CANBERRA, AAP – Tens of thousands of Australians have secured more than $240 million in compensation from financial institutions in the past year after seeking help with a complaint.

The Australian Financial Complaints Authority received more than 70,000 complaints in the past 12 months from Australians in dispute with banks, insurers, super funds, investment firms and financial advisers.

Separately, investigations by the authority into a range of systemic issues which resulted in remediation payments to consumers totalled nearly $32 million.

However, complaints involving financial difficulty were down 40 per cent from the previous year.

“That’s a great outcome and reflects the positive response from government and industry to the impact of COVID,” the authority’s chief ombudsman David Locke said.

“However, it’s too early to say we’re out of the woods yet. It may be some months before we know the full impact of the end of government emergency support and assistance from financial firms such as deferred loan repayments. And, of course, we are still living with COVID-19.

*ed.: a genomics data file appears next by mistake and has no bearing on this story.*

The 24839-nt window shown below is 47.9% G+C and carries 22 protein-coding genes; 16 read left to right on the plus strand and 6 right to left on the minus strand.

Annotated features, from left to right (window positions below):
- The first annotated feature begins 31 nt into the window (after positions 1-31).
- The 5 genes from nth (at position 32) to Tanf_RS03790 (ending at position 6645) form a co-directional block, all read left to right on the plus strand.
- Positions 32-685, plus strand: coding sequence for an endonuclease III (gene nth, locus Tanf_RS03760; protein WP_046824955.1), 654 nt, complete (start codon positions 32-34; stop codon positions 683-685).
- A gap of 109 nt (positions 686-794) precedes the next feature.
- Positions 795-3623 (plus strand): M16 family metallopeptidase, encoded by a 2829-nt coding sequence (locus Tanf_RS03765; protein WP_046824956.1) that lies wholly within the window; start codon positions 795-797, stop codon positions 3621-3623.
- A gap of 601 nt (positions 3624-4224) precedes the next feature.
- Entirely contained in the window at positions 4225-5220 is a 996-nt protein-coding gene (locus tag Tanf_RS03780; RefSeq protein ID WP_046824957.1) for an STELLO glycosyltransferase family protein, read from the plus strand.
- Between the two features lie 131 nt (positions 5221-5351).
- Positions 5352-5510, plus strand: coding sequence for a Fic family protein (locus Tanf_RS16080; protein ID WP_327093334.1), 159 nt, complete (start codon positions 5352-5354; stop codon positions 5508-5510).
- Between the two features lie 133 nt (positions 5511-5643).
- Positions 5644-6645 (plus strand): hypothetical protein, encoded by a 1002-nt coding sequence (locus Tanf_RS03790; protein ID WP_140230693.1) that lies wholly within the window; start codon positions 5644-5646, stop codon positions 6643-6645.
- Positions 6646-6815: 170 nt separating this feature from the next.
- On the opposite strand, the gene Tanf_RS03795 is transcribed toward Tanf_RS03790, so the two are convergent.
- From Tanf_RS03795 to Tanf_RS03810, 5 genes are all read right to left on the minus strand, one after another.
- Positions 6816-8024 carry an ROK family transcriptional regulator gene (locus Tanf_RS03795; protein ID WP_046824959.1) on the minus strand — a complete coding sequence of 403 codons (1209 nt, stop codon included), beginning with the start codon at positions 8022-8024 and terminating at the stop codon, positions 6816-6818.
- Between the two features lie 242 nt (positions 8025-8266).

The authority was set up in 2018.

Since then, it has helped secure more than $610 million in compensation and over $220 million in remediation payments.

The most complained about product in the 2020/21 financial year was credit cards, accounting for 14 per cent of all complaints, followed by home loans, (nine per cent) and personal transaction accounts (eight per cent).

Travel insurance complaints were down 22 per cent, as Australians stayed at home, and superannuation complaints declined 31 per cent, after a jump the prior year when the government allowed the early release of super at the start of the pandemic.

However, complaints related to personal transaction accounts rose 48 per cent, of which 29 per cent were about unauthorised transactions.

Complaints about electronic banking also increased 76 per cent, with unauthorised transactions accounting for 28 per cent and mistaken internet payments accounting for a further 19 per cent.

“There’s no single reason for these increases but people transacting online more during COVID will have contributed,” Mr Locke said.

“Scams, which have accelerated during the pandemic, are also leading to growing complaints about transactions.”